from The Guide  October 11, 1877
In our first letter we introduced to our readers the first actual settlers, one of whom is still living among us. We designate them as the first actual settlers, though they were preceded by two, what the Indians name, pale faces, because we consider these were not in the strictest sense of the word, permanent settlers, intending merely to trade with the aborigines in the adjacent country for a short time and then decamp with their booty. Not so with our pioneers. They came for nobler purposes and were welcomed by the red man with a truly friendly spirit worthy of all imitation. What a blessing that throughout the wide expanse of British North America the white man was thus received and that the historian has no thrilling tale to relate of brutal murders being perpetrated on the pioneers and their families like the many sad occurrences that transpired in the early settlement of the United States and are still occurring in many parts with which our readers are conversant.

Although we are limited in our narrative to the early settlement of this small section of the noble country of our adoption and are consequently debarred from taking a more general notice of the very interesting events of a social and political nature that might otherwise have been added, we deem it not necessary to apologize for digressing by noticing anything that bears a relation, however remote to the section under consideration. In doing so, however, we shall be as brief as possible. We therefore intend in this letter to go back to a date prior to the settlement of this and surrounding country between Belleville and Niagara, commencing with an outline of the first great geographical divisions into which Canada was originally divided, together with its subsequent alterations. This, we think, will be interesting to many of our readers, as it shows to which of these divisions our favoured section belonged before and after it was set apart to take its political position in the county and to become the home of thousands of inhabitants, which, by the emulous exertions of our first settlers stimulating their successors, it has attained.

The Province of Quebec, including all this western country, was only divided into two districts - the Eastern and the Western - and remained so until 1788 when Governor Dorchester, by proclamation dated July 24 at the city of Quebec, divided the western territory into four districts, namely, Lunenburg, Mecklenburg, Nassau and Hesse, the first being bounded on the east by the eastern limits of a tract lately called or known by name of Lancaster, the present boundary between the Provinces of Quebec and Ontario.

It will be observed that there was either a strong inclination on the part of the Government of Lord Dorchester to please the Dutch element in the country by thus giving these districts Dutch names, or it was only adverted to in order to flatter the Sovereign. However, it is of little moment to us what the motive was, whether it was the one or the other or both.

The first act of Lieutenant Governor Simcoe on arrival at Kingston, before he reached Newark (Niagara), which he afterwards selected to be the capital of Upper Canada, was to issue a proclamation, dated July 16, 1792, dividing the Province into 19 counties for electoral purposes, as described in the preamble which is as follows -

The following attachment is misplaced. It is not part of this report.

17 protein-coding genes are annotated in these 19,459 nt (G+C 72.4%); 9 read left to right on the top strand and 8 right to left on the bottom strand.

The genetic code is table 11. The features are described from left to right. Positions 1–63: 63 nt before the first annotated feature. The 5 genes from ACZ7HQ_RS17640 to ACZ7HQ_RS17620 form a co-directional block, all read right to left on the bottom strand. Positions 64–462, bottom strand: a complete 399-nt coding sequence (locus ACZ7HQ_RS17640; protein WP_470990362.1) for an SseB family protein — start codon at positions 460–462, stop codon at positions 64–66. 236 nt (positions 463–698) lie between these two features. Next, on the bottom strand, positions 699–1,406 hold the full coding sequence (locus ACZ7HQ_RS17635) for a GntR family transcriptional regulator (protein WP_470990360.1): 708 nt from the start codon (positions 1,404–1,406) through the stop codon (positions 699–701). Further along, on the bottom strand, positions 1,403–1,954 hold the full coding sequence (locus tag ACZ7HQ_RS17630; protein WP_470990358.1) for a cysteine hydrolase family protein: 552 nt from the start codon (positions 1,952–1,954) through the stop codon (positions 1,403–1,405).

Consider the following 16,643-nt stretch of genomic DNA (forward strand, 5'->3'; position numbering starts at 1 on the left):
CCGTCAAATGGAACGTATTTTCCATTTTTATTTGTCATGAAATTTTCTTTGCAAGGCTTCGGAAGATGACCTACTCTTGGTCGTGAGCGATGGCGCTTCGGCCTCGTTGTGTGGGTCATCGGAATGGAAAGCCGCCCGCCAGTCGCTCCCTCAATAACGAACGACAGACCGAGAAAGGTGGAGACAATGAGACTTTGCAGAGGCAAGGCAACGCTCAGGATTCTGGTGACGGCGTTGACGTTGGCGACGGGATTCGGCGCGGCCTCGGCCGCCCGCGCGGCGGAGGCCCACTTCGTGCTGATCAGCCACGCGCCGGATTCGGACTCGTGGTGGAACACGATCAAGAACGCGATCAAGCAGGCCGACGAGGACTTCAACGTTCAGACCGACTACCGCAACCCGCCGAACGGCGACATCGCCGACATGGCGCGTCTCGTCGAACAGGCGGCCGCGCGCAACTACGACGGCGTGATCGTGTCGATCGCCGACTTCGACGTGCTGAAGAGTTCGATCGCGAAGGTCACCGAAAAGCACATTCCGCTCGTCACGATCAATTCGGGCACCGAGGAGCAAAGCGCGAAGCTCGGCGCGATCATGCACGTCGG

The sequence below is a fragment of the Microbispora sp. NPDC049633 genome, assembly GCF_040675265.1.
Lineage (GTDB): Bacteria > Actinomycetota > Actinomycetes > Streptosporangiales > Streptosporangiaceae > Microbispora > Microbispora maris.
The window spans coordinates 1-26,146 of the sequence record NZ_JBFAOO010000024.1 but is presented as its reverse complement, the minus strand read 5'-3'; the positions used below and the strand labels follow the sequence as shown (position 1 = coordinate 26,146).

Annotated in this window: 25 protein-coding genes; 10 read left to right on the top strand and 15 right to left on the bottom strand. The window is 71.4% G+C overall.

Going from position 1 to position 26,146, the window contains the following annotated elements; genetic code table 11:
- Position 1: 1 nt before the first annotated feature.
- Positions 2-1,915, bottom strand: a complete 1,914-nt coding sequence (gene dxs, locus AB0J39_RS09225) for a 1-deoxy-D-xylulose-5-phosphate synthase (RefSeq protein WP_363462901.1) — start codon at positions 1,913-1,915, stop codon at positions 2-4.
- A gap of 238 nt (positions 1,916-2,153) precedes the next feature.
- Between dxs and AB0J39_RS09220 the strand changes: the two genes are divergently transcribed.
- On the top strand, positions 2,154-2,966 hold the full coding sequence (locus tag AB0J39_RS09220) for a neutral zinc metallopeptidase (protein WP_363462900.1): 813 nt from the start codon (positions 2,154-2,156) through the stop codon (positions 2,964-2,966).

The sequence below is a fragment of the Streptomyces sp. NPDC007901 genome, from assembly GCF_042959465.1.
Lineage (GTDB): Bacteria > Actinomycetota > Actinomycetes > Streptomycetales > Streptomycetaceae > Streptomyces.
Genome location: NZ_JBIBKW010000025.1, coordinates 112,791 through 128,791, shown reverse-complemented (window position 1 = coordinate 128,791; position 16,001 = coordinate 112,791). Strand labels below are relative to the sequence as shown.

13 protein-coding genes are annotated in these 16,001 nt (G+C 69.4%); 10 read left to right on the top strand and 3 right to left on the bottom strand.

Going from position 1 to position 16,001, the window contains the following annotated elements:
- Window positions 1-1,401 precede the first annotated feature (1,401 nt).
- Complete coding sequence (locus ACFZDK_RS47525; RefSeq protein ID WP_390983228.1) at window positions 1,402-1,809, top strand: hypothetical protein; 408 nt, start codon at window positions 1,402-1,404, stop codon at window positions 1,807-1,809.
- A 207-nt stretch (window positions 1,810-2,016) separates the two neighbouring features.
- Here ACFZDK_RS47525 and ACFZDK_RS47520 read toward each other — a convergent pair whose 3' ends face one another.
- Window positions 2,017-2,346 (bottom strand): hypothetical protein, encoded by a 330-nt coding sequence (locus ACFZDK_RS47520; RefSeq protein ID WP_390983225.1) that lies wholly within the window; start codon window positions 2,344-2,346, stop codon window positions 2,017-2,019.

J Graves Simcoe:
'George the Third, by the grace of God, of Great Britain, France and Ireland, King, Defender of the Faith, and so forth etc, etc. To all our loving subjects whom these presents may concern:-

'Whereas, in pursuance of an Act of Parliament, lately made and provided, passed in the thirty-first year of our reign, and of authority by us given for that purpose, our late Province of Quebec is become divided into the Provinces of Upper Canada and Lower Canada and our Lieutenant Governor of the said Province of Upper Canada, by power from us derived, is authorised in the absence of our right trusty and well beloved, Guy, Lord Dorchester, Captain General and Governor in Chief of our said Province of Upper Canada, to divide the said Province of Upper Canada into districts, counties, cities or towns and townships for the purpose of effectuating the intents of the said Act of Parliament and to declare and appoint the number of representatives to be chosen by each to serve in the Assembly of the said Province.

'Know ye therefore that our trusty and well beloved John Graves Simcoe, Esq, our Lieutenant Governor of the said Province of Upper Canada, in the absence of the said Governor in Chief, hath and by this our Proclamation doth divide the said Province of Upper Canada into counties and hath and doth appoint and declare the number of representatives of them and each of them to be as hereinafter listed, that is to say........

'That the thirteenth of the said counties be hereafter called by the name of the County of Durham, the fourteenth, the County of York and the fifteenth, the County of Lincoln: which County is to be divided into four Ridings, the first Riding being bounded on the west by the easternmost lines of the County of York, etc, and that the Counties of Durham and York and the said first Riding of the County of Lincoln shall be represented together in the House of Assembly by one member.'

We see that our future 'city of bricks' was situated in the Nassau District and before it was occupied by any but the red man, who had chosen this beautiful site for his residence, where he erected his rural palatial edifice, the wigwam, with which this riparian village was studded when our pioneers arrived.

Out of the nineteen counties, sixteen members were to be chosen to represent the county in the House of Assembly and so sparse was the population that only five members were found in attendance at the first session of the first Parliament of Upper Canada.